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Travels Through Time: Imagining Migration in the Early Aegean

Posted in: AIAR
Tags: AIAR, ASOR, Early Aegean, jordan, lebanon, Saro Wallace, Travels Through Time, University of Heidelberg
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By: Saro Wallace, University of Heidelberg
2012 – 2013 Glassman Holland Research Fellow
W.F. Albright Institute of Archaeological Research

Saro Wallace

As a student, I had travelled and excavated in other parts of the Middle East (Jordan and Lebanon) before, but had never visited Israel. My three-months as the Glassman Holland Research Fellow was intended to enable me to work on the Iron Age chapter of a new book considering the role of migration in social transformations in the ancient Aegean. The Iron Age period in both the Aegean and wider east Mediterranean has been a particular focus for migration models, which refer both to ancient text accounts and to the radical disruption in social and cultural systems around 1200 BC. I wanted to familiarise myself in detail with the arguments about the Philistines as an ethnic and spatial entity moving into what came to be known as Philistia in this period, especially those positing a specifically Aegean origin or connection for the group. The relevant book chapter will discuss the important regional transformation represented by the Philistine phenomenon in the context of other contemporary movements seen in and around the Aegean. Most of my research time was spent in the Albright library which provided the bibliographic resources needed for my research.

The chance to discuss the issues with Sy Gitin was much appreciated: Sy kindly also made time to show me representative finds from Miqne and offered feedback on my workshop on November 1, entitled “Movement and Social Restructuring: Contextual Approaches to Aegean/east Mediterranean Models.”

Albright staff helpfully directed me as to the best way to visit relevant sites at Miqne, Ashdod, Ashkelon and Safi, including providing up-to-date plans. Site visits were essential to building my understanding of the ‘Philistine’ issues: I have a particular interest in landscape and settlement when examining the effects and impetus of ancient movement. Not all of the sites are in the best position or condition for publication photography, but I made up for this in visits to sites considered elsewhere in the book’s discussion of how developments in the western Levant and Anatolia affected the Aegean, including major Early Bronze centres like Yarmut and Jericho; Megiddo, Jezreel, Beit Shemesh and Beth Shean were also visited, along with the recent excavations at Rehov which Amihai Mazar told us about in the Albright’s lecture series. Unfortunately, illness on my part necessitated cancellation of a trip to the sites of Hazor and Dan which Ross Voss had offered to provide, and this will have to wait for a return trip. Visits to the Israel Museum considerably enhanced my understanding of the entire prehistoric material record of the region.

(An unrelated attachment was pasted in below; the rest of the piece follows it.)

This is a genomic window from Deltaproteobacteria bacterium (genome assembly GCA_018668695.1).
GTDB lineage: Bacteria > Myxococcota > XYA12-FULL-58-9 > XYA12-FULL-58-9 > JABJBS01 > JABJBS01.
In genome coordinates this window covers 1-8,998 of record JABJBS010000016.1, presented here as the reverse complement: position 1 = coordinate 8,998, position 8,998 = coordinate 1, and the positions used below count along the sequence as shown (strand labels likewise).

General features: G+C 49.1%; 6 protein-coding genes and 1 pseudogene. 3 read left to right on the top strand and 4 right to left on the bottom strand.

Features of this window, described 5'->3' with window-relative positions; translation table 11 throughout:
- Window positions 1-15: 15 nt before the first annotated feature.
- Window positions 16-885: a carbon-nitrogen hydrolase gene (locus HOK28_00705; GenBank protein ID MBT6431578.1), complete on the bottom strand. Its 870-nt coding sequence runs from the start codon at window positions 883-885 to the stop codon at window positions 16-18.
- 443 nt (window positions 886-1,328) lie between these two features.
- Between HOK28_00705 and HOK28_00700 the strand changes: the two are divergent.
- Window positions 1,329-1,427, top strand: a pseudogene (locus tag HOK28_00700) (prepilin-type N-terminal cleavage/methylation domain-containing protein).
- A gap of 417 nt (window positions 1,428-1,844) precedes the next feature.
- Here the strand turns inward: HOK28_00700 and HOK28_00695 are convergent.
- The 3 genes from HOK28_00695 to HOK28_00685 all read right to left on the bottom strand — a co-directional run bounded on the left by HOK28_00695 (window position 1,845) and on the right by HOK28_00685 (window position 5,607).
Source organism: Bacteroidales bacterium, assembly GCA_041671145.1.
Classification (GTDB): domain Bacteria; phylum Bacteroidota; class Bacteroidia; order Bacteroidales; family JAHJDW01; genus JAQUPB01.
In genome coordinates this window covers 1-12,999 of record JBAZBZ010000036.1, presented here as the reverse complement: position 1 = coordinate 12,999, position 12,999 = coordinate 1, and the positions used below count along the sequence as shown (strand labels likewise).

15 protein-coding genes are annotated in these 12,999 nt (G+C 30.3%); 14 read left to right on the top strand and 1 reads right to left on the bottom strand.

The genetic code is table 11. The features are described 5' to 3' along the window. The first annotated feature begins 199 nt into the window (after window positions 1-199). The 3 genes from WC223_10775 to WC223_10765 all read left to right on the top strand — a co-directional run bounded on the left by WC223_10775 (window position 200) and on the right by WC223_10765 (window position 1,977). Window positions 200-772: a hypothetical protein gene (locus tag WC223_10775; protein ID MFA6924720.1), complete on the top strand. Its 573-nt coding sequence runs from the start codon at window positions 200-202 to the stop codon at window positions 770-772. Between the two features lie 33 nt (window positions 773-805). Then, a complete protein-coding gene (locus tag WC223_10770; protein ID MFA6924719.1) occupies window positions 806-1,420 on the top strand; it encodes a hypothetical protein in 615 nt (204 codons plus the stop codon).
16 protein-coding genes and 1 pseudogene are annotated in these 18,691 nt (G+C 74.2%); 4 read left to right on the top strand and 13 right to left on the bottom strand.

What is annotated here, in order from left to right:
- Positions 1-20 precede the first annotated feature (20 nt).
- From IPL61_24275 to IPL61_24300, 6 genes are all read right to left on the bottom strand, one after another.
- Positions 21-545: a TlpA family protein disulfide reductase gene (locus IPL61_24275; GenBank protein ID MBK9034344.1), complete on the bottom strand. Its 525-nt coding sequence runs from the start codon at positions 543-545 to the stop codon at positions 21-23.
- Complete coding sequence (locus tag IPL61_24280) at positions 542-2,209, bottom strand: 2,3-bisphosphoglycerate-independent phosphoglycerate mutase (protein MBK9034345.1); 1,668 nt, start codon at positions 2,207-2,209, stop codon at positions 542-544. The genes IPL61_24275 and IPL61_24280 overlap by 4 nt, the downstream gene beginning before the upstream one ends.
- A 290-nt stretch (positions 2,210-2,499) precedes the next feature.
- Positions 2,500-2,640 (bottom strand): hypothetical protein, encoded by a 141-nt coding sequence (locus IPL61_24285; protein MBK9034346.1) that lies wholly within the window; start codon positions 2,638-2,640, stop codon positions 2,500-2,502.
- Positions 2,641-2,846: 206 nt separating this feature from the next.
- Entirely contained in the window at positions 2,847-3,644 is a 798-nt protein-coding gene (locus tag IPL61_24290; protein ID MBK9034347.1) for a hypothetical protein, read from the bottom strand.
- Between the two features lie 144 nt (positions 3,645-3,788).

Talking to the dense and friendly network of Albright associates, including especially Eliot Braun and Sam Wolff, provided me with the beginning of an understanding of how Israel’s state archaeological service operates and its relationship to research. An after-dinner talk by Oded Lipschits touched on the same areas and gave rise to lively debate, of particular interest to me, given my own background in archaeological politics, curation and management and continuing research interest in this field. In addition, fascinating anthropological-ethnographic perspectives on Middle Eastern archaeology were opened up by encounters with Clinton Bailey and Jennie Ebeling as Albright speakers. Greatly enjoyable, too, was the company of other Fellows, including Krystal and George Pierce, Shih-Wei Hsu, Phil Sapirstein, Matt Gasperetti and Lawson Younger who kept me amused and shared their interesting research with me. I had the privilege of hearing my Albright co-resident and one of the Seymour Gitin Distinguished Professors, Lawson Younger, speak on two occasions, including at the Hebrew University under the auspices of the University of the Holy Land, giving me an insight into two further research and teaching establishments in Israel.

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